Exercising at Work
Finding time is always a challenge. It's just gotten easier.
Why put the onus on the workplace? "People spend more time at work than
they do anywhere else," says Yvonne Ingram-Rankin, president of the
Association for Worksite Health Promotion (AWHP), based in Northbrook, Ill.
Indeed, she and other exercise experts say that corporate fitness programs are
tailor-made for the reality of working Americans' lives.
"By far, the number one reason people give for not exercising is that
they don't have enough time," says Richard Cotton, PhD, exercise
physiologist and spokesperson for the American Council on Exercise. "To get
someone to exercise, we've got to help them carve out the time. Having a gym at
your fingertips does just that."
In fact, more and more companies these days are jumping on the fitness
bandwagon. According to the Wellness Councils of America (WCA) based in Omaha,
Neb., more than 81% of businesses with more than 50 employees now have some
sort of health program. Such programs usually involve exercise promotion,
though only small proportions include corporate gyms.
There's more in it for the employer than simply warm fuzzies. The cumulative
benefit has been estimated at $500 to $700 per worker per year, according to an
article published in the February 1999 issue of the journal The Physician
and Sportsmedicine -- an amount that would certainly cover the cost of an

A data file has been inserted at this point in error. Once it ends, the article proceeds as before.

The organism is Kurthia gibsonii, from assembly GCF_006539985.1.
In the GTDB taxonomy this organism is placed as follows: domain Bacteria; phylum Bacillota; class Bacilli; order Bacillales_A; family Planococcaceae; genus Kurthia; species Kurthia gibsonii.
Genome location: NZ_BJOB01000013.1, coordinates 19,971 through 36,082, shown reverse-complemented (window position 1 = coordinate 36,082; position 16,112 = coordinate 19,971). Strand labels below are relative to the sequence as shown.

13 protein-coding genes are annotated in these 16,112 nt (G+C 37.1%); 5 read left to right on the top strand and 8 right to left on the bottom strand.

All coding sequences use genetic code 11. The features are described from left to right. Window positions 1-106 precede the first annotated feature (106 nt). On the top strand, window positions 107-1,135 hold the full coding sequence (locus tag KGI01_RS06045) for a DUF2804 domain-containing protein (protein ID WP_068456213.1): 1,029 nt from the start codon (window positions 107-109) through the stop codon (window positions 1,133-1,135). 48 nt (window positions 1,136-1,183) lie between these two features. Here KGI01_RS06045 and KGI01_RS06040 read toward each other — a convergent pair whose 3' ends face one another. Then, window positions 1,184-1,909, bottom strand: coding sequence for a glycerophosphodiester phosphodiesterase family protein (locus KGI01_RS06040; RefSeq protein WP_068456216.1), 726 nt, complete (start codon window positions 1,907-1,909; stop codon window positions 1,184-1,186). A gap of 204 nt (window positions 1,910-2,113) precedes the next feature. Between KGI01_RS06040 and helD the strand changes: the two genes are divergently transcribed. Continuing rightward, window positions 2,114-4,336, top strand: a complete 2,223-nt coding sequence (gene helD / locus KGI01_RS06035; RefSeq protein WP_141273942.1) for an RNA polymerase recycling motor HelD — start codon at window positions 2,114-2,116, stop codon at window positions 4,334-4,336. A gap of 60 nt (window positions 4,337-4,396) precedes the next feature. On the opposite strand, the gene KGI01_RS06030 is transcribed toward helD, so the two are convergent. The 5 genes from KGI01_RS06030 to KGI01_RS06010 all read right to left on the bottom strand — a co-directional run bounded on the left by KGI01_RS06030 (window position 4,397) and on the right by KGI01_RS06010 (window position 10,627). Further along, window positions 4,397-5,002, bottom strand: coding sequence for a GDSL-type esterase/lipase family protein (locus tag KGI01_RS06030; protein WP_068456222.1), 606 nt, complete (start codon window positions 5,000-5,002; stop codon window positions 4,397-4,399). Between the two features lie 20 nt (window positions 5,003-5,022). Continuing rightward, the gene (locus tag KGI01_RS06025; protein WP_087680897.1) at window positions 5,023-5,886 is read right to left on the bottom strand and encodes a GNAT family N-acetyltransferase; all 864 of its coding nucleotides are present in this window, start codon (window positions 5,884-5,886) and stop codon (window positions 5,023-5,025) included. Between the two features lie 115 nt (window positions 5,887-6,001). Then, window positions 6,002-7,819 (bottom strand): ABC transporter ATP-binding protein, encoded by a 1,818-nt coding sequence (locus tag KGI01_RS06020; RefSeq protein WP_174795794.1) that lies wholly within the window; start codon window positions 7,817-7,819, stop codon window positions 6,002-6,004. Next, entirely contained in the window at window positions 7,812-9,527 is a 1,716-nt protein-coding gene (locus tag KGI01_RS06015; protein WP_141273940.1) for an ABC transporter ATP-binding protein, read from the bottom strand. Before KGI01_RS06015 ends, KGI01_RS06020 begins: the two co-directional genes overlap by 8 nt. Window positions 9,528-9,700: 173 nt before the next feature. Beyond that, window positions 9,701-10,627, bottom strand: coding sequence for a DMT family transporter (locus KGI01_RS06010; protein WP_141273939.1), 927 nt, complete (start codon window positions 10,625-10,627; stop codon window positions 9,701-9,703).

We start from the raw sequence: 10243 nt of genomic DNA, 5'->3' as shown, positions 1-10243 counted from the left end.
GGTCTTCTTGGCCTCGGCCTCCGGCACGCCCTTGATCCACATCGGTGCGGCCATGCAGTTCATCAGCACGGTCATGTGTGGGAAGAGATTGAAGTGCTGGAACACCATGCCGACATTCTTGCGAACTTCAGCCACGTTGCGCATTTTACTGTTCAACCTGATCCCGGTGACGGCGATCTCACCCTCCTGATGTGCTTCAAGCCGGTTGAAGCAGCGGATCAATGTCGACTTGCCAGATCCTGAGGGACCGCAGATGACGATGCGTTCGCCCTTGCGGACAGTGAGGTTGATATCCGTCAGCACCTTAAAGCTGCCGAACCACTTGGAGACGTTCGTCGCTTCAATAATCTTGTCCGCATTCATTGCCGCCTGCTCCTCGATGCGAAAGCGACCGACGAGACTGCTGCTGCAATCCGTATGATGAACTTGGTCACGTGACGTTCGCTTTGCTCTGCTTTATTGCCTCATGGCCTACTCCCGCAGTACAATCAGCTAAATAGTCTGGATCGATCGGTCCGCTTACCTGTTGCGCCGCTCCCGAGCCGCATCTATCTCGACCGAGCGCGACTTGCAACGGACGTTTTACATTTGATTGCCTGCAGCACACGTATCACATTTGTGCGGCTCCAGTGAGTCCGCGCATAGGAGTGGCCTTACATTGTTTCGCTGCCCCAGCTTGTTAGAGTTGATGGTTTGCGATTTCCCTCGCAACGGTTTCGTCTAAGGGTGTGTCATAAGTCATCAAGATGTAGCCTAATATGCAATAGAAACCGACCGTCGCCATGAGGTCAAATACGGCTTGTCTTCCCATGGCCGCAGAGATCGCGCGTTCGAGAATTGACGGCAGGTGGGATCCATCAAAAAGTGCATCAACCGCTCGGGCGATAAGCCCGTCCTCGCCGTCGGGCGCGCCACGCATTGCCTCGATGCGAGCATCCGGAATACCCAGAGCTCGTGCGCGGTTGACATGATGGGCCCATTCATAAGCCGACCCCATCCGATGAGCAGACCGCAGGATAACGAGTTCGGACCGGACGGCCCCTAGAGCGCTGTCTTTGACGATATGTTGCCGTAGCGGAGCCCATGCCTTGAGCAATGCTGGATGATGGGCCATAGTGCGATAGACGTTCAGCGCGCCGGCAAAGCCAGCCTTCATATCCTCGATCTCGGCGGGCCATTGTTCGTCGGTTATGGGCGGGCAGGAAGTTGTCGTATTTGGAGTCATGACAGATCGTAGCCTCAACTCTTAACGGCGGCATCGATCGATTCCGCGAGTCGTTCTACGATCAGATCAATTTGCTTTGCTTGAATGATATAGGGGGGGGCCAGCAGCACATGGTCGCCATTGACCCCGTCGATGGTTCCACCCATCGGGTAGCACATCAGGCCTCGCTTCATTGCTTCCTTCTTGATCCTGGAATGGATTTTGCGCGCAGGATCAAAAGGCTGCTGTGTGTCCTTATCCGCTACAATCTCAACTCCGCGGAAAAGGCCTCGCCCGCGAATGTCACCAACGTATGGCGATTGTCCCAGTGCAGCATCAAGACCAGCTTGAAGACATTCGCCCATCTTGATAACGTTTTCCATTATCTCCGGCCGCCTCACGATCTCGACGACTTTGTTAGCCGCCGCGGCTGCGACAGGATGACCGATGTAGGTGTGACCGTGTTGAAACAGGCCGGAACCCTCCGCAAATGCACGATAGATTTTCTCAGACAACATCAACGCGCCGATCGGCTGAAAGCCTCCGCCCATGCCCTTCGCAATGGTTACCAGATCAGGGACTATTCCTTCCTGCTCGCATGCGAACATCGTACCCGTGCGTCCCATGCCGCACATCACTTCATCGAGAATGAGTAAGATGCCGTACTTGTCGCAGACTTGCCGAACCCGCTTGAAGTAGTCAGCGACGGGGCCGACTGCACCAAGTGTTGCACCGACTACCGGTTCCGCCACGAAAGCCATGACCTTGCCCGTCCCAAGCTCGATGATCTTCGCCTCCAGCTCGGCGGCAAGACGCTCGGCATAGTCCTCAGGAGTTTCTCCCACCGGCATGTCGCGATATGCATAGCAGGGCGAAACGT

in-house wellness program. A few private companies have reported similar
benefits. In the early 1990s General Electric found that fitness program
members reduced their health care costs by 38% in an 18-month period. DuPont
Co. reported that each dollar invested in workplace health promotion yielded
$1.42 over two years in lower absenteeism costs. And the Traveler's Corporation
claimed a $3.40 return for every dollar invested in health promotion, amounting
to a savings of $146 million in benefit costs.
In the current tight labor market, gyms and wellness programs also help
attract and keep good employees, says Kurt Atherton, vice president of
corporate operations at Club One in Santa Clara, Calif.; his company sets up
fitness facilities and wellness programs. "To be considered a world-class
employer, you have to compete. Having some kind of wellness facility is a
valued amenity." (For more on how to convince your employer to promote
workplace workouts, see Friendly